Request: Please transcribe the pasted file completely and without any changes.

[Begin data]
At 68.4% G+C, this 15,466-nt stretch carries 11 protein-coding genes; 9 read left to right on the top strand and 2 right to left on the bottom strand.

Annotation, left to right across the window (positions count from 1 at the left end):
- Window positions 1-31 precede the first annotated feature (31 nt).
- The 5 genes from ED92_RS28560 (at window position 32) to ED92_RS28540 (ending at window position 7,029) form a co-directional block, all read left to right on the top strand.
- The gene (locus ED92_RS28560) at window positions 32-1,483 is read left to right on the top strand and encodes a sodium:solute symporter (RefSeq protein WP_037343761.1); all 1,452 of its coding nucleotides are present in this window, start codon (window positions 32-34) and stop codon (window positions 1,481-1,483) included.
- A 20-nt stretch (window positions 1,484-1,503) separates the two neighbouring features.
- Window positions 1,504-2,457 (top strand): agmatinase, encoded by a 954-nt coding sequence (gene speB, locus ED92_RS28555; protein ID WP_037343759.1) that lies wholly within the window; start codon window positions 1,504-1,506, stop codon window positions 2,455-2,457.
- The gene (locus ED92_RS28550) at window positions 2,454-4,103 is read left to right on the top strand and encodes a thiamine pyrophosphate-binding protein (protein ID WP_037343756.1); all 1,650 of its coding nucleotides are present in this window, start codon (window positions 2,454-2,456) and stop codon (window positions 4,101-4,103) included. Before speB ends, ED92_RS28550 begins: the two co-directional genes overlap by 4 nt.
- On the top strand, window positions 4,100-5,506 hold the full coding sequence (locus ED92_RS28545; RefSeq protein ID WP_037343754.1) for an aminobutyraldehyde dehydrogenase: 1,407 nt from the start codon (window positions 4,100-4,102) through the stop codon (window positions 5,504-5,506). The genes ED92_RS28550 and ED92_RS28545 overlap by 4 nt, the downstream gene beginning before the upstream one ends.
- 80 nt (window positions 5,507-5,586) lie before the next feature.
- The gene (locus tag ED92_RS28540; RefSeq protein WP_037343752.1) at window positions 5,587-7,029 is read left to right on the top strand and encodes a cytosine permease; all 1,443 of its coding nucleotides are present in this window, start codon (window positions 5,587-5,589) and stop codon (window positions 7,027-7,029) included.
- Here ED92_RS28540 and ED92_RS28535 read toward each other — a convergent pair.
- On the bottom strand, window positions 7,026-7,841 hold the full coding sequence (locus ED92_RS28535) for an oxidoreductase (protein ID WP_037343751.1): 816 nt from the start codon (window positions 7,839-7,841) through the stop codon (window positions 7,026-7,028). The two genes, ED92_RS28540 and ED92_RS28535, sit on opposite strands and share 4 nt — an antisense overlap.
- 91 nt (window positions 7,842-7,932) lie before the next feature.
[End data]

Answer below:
At 68.4% G+C, this 15,466-nt stretch carries 11 protein-coding genes; 9 read left to right on the top strand and 2 right to left on the bottom strand.

Annotation, left to right across the window (positions count from 1 at the left end):
- Window positions 1-31 precede the first annotated feature (31 nt).
- The 5 genes from ED92_RS28560 (at window position 32) to ED92_RS28540 (ending at window position 7,029) form a co-directional block, all read left to right on the top strand.
- The gene (locus ED92_RS28560) at window positions 32-1,483 is read left to right on the top strand and encodes a sodium:solute symporter (RefSeq protein WP_037343761.1); all 1,452 of its coding nucleotides are present in this window, start codon (window positions 32-34) and stop codon (window positions 1,481-1,483) included.
- A 20-nt stretch (window positions 1,484-1,503) separates the two neighbouring features.
- Window positions 1,504-2,457 (top strand): agmatinase, encoded by a 954-nt coding sequence (gene speB, locus ED92_RS28555; protein ID WP_037343759.1) that lies wholly within the window; start codon window positions 1,504-1,506, stop codon window positions 2,455-2,457.
- The gene (locus ED92_RS28550) at window positions 2,454-4,103 is read left to right on the top strand and encodes a thiamine pyrophosphate-binding protein (protein ID WP_037343756.1); all 1,650 of its coding nucleotides are present in this window, start codon (window positions 2,454-2,456) and stop codon (window positions 4,101-4,103) included. Before speB ends, ED92_RS28550 begins: the two co-directional genes overlap by 4 nt.
- On the top strand, window positions 4,100-5,506 hold the full coding sequence (locus ED92_RS28545; RefSeq protein ID WP_037343754.1) for an aminobutyraldehyde dehydrogenase: 1,407 nt from the start codon (window positions 4,100-4,102) through the stop codon (window positions 5,504-5,506). The genes ED92_RS28550 and ED92_RS28545 overlap by 4 nt, the downstream gene beginning before the upstream one ends.
- 80 nt (window positions 5,507-5,586) lie before the next feature.
- The gene (locus tag ED92_RS28540; RefSeq protein WP_037343752.1) at window positions 5,587-7,029 is read left to right on the top strand and encodes a cytosine permease; all 1,443 of its coding nucleotides are present in this window, start codon (window positions 5,587-5,589) and stop codon (window positions 7,027-7,029) included.
- Here ED92_RS28540 and ED92_RS28535 read toward each other — a convergent pair.
- On the bottom strand, window positions 7,026-7,841 hold the full coding sequence (locus ED92_RS28535) for an oxidoreductase (protein ID WP_037343751.1): 816 nt from the start codon (window positions 7,839-7,841) through the stop codon (window positions 7,026-7,028). The two genes, ED92_RS28540 and ED92_RS28535, sit on opposite strands and share 4 nt — an antisense overlap.
- 91 nt (window positions 7,842-7,932) lie before the next feature.